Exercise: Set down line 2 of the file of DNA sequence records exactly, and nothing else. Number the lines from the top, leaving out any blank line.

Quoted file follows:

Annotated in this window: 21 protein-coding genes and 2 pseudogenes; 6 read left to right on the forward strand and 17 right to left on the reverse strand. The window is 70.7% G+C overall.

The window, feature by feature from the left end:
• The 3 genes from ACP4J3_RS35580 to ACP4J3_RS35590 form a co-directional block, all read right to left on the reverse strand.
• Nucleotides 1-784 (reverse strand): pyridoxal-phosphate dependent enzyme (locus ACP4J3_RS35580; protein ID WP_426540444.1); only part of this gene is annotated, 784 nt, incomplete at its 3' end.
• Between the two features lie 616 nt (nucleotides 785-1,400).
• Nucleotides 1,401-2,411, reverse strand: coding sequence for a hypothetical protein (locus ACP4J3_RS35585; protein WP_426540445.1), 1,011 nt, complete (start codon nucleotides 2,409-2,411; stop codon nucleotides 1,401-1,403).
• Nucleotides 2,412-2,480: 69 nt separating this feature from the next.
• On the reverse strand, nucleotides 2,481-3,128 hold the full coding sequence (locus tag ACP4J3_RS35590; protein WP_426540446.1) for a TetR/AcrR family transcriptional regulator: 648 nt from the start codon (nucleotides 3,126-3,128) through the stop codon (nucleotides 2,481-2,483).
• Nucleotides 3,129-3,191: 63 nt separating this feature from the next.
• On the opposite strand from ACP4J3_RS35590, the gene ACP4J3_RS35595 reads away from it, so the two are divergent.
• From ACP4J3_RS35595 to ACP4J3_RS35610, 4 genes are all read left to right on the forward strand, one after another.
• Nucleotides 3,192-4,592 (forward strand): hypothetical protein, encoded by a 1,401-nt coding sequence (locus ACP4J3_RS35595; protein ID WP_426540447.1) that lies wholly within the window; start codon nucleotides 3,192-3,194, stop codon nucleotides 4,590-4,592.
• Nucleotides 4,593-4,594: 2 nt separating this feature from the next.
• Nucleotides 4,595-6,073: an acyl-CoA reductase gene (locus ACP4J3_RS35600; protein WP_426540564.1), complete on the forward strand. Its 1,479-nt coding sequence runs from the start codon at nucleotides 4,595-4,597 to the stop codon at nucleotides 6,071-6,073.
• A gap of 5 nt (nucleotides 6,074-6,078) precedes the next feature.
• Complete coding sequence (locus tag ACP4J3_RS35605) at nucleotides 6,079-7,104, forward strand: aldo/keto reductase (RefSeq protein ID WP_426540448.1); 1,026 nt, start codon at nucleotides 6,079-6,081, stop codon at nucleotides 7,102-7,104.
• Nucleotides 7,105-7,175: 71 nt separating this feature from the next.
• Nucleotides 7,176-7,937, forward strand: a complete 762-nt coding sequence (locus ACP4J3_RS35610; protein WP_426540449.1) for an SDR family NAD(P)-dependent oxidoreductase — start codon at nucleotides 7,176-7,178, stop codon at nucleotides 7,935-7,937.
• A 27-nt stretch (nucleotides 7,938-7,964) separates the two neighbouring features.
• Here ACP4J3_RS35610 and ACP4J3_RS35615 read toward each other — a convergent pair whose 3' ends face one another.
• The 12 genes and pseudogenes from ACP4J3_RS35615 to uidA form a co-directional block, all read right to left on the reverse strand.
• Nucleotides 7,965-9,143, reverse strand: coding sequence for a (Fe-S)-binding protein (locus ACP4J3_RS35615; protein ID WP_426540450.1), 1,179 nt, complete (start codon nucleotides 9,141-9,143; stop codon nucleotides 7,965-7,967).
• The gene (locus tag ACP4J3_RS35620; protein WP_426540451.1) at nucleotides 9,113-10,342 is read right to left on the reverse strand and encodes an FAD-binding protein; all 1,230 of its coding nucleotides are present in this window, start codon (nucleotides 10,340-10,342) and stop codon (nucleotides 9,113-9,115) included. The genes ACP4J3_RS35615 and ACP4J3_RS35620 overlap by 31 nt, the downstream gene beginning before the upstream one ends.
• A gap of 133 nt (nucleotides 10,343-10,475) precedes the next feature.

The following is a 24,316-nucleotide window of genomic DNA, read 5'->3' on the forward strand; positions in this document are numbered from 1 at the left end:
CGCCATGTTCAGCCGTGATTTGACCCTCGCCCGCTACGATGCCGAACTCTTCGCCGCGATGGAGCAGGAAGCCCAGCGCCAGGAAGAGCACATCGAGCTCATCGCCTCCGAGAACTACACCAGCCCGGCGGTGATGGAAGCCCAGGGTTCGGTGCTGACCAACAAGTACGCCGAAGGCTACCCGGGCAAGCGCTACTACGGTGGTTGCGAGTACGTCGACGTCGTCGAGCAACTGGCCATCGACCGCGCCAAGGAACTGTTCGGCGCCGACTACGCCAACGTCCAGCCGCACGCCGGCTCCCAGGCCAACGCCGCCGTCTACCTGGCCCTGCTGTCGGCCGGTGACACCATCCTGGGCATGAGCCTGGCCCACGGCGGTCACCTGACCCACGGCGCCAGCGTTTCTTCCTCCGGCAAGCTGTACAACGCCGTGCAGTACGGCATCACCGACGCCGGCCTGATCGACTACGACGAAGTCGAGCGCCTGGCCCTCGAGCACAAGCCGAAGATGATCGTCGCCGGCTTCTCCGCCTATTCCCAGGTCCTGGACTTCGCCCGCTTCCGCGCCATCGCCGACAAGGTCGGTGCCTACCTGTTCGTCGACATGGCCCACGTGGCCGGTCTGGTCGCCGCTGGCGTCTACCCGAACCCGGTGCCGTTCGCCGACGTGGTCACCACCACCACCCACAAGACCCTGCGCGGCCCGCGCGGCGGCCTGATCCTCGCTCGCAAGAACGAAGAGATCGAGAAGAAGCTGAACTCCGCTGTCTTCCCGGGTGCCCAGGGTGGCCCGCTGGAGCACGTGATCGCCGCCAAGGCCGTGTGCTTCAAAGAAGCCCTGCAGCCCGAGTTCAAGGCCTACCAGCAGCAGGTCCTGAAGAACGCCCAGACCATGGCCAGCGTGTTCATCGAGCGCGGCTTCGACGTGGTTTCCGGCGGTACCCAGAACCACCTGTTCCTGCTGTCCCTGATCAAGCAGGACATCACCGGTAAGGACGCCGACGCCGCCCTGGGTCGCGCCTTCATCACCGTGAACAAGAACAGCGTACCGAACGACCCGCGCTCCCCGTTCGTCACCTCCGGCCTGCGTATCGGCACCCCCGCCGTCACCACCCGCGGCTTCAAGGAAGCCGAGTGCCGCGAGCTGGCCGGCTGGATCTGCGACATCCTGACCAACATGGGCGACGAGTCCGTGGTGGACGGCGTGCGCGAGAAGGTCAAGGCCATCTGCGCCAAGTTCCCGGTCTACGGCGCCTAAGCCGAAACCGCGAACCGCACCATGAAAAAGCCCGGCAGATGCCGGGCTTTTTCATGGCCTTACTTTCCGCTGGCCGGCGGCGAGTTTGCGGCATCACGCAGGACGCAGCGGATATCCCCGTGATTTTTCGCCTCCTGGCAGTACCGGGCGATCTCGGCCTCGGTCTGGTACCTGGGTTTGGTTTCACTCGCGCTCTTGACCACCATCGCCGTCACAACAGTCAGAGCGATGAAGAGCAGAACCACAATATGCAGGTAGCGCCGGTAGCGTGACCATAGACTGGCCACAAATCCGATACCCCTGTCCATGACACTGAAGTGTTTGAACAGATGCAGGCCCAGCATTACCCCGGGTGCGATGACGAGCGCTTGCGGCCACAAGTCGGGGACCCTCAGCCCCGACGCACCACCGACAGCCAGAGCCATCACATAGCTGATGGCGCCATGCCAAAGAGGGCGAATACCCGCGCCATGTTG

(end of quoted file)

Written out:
The window, feature by feature from the left end: